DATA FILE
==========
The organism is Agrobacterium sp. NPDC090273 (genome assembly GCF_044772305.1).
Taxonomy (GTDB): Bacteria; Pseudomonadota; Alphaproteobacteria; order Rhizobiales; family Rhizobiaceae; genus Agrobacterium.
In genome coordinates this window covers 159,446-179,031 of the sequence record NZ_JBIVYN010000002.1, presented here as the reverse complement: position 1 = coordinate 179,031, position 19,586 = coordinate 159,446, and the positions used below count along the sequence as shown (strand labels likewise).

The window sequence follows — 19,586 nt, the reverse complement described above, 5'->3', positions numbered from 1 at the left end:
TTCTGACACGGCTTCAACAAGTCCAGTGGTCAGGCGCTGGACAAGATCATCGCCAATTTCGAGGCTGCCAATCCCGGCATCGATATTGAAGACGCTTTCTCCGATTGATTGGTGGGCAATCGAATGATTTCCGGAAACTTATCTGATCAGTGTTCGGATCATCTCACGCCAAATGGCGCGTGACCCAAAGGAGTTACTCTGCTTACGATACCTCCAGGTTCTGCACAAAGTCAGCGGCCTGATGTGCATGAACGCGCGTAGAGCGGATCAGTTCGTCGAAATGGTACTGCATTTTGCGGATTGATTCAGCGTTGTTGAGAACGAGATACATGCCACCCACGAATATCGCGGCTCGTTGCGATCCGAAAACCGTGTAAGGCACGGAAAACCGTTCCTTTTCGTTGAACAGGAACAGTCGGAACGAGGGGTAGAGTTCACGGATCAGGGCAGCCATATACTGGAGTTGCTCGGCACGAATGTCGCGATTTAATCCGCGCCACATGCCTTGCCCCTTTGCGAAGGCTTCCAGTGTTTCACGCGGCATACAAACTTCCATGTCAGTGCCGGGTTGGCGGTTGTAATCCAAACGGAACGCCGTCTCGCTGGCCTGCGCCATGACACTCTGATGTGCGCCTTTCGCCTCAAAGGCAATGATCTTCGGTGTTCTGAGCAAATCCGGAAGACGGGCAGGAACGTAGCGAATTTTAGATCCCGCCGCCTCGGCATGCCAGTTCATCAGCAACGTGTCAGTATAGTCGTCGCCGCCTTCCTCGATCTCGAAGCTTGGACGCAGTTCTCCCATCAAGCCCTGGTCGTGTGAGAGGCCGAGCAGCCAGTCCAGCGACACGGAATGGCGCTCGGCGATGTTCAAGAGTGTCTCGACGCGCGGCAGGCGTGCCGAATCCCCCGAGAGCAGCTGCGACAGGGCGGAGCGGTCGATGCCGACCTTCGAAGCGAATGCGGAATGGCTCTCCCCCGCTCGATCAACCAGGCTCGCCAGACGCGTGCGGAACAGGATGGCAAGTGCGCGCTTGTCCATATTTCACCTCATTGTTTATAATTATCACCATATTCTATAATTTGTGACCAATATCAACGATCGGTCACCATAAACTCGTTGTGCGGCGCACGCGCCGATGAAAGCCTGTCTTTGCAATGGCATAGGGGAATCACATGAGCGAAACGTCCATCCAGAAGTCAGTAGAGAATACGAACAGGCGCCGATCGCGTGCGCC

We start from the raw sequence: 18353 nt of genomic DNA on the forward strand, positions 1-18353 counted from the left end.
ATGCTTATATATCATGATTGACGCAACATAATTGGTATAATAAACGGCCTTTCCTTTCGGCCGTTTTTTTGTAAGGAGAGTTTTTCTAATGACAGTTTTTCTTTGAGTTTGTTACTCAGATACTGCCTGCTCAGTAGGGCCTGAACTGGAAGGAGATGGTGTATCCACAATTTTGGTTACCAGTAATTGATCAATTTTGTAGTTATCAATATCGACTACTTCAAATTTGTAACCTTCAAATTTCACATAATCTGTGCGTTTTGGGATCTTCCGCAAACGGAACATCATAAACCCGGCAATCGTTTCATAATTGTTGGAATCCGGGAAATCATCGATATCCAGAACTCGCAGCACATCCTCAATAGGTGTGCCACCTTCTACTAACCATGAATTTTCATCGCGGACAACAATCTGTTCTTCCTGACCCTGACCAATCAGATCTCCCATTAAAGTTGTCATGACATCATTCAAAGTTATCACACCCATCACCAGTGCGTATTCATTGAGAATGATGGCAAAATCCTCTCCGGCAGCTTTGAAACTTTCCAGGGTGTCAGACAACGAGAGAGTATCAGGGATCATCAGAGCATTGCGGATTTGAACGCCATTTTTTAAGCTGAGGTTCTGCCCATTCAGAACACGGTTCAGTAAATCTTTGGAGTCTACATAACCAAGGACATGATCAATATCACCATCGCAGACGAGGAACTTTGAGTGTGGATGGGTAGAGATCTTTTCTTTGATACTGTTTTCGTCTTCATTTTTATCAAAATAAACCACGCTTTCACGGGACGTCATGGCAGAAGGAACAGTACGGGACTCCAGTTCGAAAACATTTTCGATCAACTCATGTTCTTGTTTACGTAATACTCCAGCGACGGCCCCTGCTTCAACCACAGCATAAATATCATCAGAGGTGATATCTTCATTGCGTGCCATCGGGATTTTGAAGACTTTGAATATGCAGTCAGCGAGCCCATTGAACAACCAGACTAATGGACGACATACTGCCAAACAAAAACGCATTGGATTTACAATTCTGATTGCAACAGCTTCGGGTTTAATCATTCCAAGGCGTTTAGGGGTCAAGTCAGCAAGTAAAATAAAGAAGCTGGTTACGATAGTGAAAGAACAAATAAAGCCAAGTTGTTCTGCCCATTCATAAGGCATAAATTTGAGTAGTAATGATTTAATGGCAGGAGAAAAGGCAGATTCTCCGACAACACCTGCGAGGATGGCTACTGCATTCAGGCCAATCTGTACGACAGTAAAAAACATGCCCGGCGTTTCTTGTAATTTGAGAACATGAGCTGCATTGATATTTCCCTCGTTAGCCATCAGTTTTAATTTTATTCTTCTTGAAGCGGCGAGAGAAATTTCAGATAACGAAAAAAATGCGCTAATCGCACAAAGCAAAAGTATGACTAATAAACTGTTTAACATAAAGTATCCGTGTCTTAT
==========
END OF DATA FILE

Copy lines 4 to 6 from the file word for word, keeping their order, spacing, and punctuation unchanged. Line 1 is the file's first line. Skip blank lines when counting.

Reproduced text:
The window sequence follows — 19,586 nt, the reverse complement described above, 5'->3', positions numbered from 1 at the left end:
TTCTGACACGGCTTCAACAAGTCCAGTGGTCAGGCGCTGGACAAGATCATCGCCAATTTCGAGGCTGCCAATCCCGGCATCGATATTGAAGACGCTTTCTCCGATTGATTGGTGGGCAATCGAATGATTTCCGGAAACTTATCTGATCAGTGTTCGGATCATCTCACGCCAAATGGCGCGTGACCCAAAGGAGTTACTCTGCTTACGATACCTCCAGGTTCTGCACAAAGTCAGCGGCCTGATGTGCATGAACGCGCGTAGAGCGGATCAGTTCGTCGAAATGGTACTGCATTTTGCGGATTGATTCAGCGTTGTTGAGAACGAGATACATGCCACCCACGAATATCGCGGCTCGTTGCGATCCGAAAACCGTGTAAGGCACGGAAAACCGTTCCTTTTCGTTGAACAGGAACAGTCGGAACGAGGGGTAGAGTTCACGGATCAGGGCAGCCATATACTGGAGTTGCTCGGCACGAATGTCGCGATTTAATCCGCGCCACATGCCTTGCCCCTTTGCGAAGGCTTCCAGTGTTTCACGCGGCATACAAACTTCCATGTCAGTGCCGGGTTGGCGGTTGTAATCCAAACGGAACGCCGTCTCGCTGGCCTGCGCCATGACACTCTGATGTGCGCCTTTCGCCTCAAAGGCAATGATCTTCGGTGTTCTGAGCAAATCCGGAAGACGGGCAGGAACGTAGCGAATTTTAGATCCCGCCGCCTCGGCATGCCAGTTCATCAGCAACGTGTCAGTATAGTCGTCGCCGCCTTCCTCGATCTCGAAGCTTGGACGCAGTTCTCCCATCAAGCCCTGGTCGTGTGAGAGGCCGAGCAGCCAGTCCAGCGACACGGAATGGCGCTCGGCGATGTTCAAGAGTGTCTCGACGCGCGGCAGGCGTGCCGAATCCCCCGAGAGCAGCTGCGACAGGGCGGAGCGGTCGATGCCGACCTTCGAAGCGAATGCGGAATGGCTCTCCCCCGCTCGATCAACCAGGCTCGCCAGACGCGTGCGGAACAGGATGGCAAGTGCGCGCTTGTCCATATTTCACCTCATTGTTTATAATTATCACCATATTCTATAATTTGTGACCAATATCAACGATCGGTCACCATAAACTCGTTGTGCGGCGCACGCGCCGATGAAAGCCTGTCTTTGCAATGGCATAGGGGAATCACATGAGCGAAACGTCCATCCAGAAGTCAGTAGAGAATACGAACAGGCGCCGATCGCGTGCGCC

We start from the raw sequence: 18353 nt of genomic DNA on the forward strand, positions 1-18353 counted from the left end.